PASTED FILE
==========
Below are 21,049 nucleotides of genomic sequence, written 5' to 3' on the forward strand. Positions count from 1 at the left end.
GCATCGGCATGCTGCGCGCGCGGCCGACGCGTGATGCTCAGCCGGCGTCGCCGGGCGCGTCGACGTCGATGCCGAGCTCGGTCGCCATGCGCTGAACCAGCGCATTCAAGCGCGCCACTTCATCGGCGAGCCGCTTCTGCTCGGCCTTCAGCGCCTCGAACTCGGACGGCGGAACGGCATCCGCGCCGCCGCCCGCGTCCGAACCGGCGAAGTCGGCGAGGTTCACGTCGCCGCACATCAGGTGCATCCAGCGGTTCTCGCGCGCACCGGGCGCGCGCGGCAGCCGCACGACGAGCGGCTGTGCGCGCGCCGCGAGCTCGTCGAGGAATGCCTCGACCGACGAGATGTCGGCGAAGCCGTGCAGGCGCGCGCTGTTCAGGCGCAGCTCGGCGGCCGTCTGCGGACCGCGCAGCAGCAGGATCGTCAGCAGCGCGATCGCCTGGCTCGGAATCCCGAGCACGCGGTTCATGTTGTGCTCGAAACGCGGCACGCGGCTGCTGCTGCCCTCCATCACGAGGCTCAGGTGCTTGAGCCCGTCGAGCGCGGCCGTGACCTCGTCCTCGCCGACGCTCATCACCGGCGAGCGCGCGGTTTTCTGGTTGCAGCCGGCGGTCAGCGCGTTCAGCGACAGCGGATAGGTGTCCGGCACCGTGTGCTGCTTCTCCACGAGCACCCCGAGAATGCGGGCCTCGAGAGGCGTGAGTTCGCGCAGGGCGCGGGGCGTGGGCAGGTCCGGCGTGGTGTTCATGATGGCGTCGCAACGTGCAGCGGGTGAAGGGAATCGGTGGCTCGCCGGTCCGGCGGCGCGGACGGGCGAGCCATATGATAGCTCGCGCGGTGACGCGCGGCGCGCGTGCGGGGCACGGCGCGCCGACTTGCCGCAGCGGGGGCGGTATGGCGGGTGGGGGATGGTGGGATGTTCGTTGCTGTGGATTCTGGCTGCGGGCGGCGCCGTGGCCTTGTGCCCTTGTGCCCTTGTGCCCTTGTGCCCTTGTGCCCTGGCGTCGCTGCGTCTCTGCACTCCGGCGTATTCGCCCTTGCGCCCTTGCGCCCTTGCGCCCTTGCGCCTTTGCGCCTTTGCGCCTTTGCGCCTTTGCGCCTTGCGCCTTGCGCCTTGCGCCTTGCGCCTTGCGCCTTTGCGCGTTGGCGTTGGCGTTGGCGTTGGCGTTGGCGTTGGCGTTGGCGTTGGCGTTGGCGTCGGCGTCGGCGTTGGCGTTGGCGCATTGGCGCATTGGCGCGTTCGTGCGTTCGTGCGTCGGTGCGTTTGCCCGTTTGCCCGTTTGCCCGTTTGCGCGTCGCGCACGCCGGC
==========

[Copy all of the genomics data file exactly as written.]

Below are 21,049 nucleotides of genomic sequence, written 5' to 3' on the forward strand. Positions count from 1 at the left end.
GCATCGGCATGCTGCGCGCGCGGCCGACGCGTGATGCTCAGCCGGCGTCGCCGGGCGCGTCGACGTCGATGCCGAGCTCGGTCGCCATGCGCTGAACCAGCGCATTCAAGCGCGCCACTTCATCGGCGAGCCGCTTCTGCTCGGCCTTCAGCGCCTCGAACTCGGACGGCGGAACGGCATCCGCGCCGCCGCCCGCGTCCGAACCGGCGAAGTCGGCGAGGTTCACGTCGCCGCACATCAGGTGCATCCAGCGGTTCTCGCGCGCACCGGGCGCGCGCGGCAGCCGCACGACGAGCGGCTGTGCGCGCGCCGCGAGCTCGTCGAGGAATGCCTCGACCGACGAGATGTCGGCGAAGCCGTGCAGGCGCGCGCTGTTCAGGCGCAGCTCGGCGGCCGTCTGCGGACCGCGCAGCAGCAGGATCGTCAGCAGCGCGATCGCCTGGCTCGGAATCCCGAGCACGCGGTTCATGTTGTGCTCGAAACGCGGCACGCGGCTGCTGCTGCCCTCCATCACGAGGCTCAGGTGCTTGAGCCCGTCGAGCGCGGCCGTGACCTCGTCCTCGCCGACGCTCATCACCGGCGAGCGCGCGGTTTTCTGGTTGCAGCCGGCGGTCAGCGCGTTCAGCGACAGCGGATAGGTGTCCGGCACCGTGTGCTGCTTCTCCACGAGCACCCCGAGAATGCGGGCCTCGAGAGGCGTGAGTTCGCGCAGGGCGCGGGGCGTGGGCAGGTCCGGCGTGGTGTTCATGATGGCGTCGCAACGTGCAGCGGGTGAAGGGAATCGGTGGCTCGCCGGTCCGGCGGCGCGGACGGGCGAGCCATATGATAGCTCGCGCGGTGACGCGCGGCGCGCGTGCGGGGCACGGCGCGCCGACTTGCCGCAGCGGGGGCGGTATGGCGGGTGGGGGATGGTGGGATGTTCGTTGCTGTGGATTCTGGCTGCGGGCGGCGCCGTGGCCTTGTGCCCTTGTGCCCTTGTGCCCTTGTGCCCTTGTGCCCTGGCGTCGCTGCGTCTCTGCACTCCGGCGTATTCGCCCTTGCGCCCTTGCGCCCTTGCGCCCTTGCGCCTTTGCGCCTTTGCGCCTTTGCGCCTTTGCGCCTTGCGCCTTGCGCCTTGCGCCTTGCGCCTTGCGCCTTTGCGCGTTGGCGTTGGCGTTGGCGTTGGCGTTGGCGTTGGCGTTGGCGTTGGCGTTGGCGTCGGCGTCGGCGTTGGCGTTGGCGCATTGGCGCATTGGCGCGTTCGTGCGTTCGTGCGTCGGTGCGTTTGCCCGTTTGCCCGTTTGCCCGTTTGCGCGTCGCGCACGCCGGC